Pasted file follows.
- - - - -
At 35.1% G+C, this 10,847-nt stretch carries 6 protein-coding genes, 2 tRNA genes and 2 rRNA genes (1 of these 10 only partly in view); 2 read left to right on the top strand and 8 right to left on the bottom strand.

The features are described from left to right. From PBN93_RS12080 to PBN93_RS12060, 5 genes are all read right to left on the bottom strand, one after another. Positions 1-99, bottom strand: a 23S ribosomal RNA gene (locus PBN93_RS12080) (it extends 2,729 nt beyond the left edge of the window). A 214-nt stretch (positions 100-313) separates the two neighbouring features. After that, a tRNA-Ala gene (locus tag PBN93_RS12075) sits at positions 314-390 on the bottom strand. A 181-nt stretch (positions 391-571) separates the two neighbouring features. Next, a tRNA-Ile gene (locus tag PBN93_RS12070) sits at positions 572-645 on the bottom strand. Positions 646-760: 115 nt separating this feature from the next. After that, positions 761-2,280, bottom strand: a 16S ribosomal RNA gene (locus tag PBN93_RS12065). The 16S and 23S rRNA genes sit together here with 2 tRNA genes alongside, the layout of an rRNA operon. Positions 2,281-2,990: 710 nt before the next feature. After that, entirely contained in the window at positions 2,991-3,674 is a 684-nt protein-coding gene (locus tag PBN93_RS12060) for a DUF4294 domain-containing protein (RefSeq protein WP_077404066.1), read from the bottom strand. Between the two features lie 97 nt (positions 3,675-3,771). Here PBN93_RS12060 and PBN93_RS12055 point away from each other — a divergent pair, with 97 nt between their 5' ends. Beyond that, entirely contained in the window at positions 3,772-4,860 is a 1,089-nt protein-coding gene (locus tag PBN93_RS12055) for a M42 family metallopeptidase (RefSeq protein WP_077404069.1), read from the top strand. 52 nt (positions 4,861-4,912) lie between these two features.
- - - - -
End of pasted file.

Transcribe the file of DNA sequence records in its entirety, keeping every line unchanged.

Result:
At 35.1% G+C, this 10,847-nt stretch carries 6 protein-coding genes, 2 tRNA genes and 2 rRNA genes (1 of these 10 only partly in view); 2 read left to right on the top strand and 8 right to left on the bottom strand.

The features are described from left to right. From PBN93_RS12080 to PBN93_RS12060, 5 genes are all read right to left on the bottom strand, one after another. Positions 1-99, bottom strand: a 23S ribosomal RNA gene (locus PBN93_RS12080) (it extends 2,729 nt beyond the left edge of the window). A 214-nt stretch (positions 100-313) separates the two neighbouring features. After that, a tRNA-Ala gene (locus tag PBN93_RS12075) sits at positions 314-390 on the bottom strand. A 181-nt stretch (positions 391-571) separates the two neighbouring features. Next, a tRNA-Ile gene (locus tag PBN93_RS12070) sits at positions 572-645 on the bottom strand. Positions 646-760: 115 nt separating this feature from the next. After that, positions 761-2,280, bottom strand: a 16S ribosomal RNA gene (locus tag PBN93_RS12065). The 16S and 23S rRNA genes sit together here with 2 tRNA genes alongside, the layout of an rRNA operon. Positions 2,281-2,990: 710 nt before the next feature. After that, entirely contained in the window at positions 2,991-3,674 is a 684-nt protein-coding gene (locus tag PBN93_RS12060) for a DUF4294 domain-containing protein (RefSeq protein WP_077404066.1), read from the bottom strand. Between the two features lie 97 nt (positions 3,675-3,771). Here PBN93_RS12060 and PBN93_RS12055 point away from each other — a divergent pair, with 97 nt between their 5' ends. Beyond that, entirely contained in the window at positions 3,772-4,860 is a 1,089-nt protein-coding gene (locus tag PBN93_RS12055) for a M42 family metallopeptidase (RefSeq protein WP_077404069.1), read from the top strand. 52 nt (positions 4,861-4,912) lie between these two features.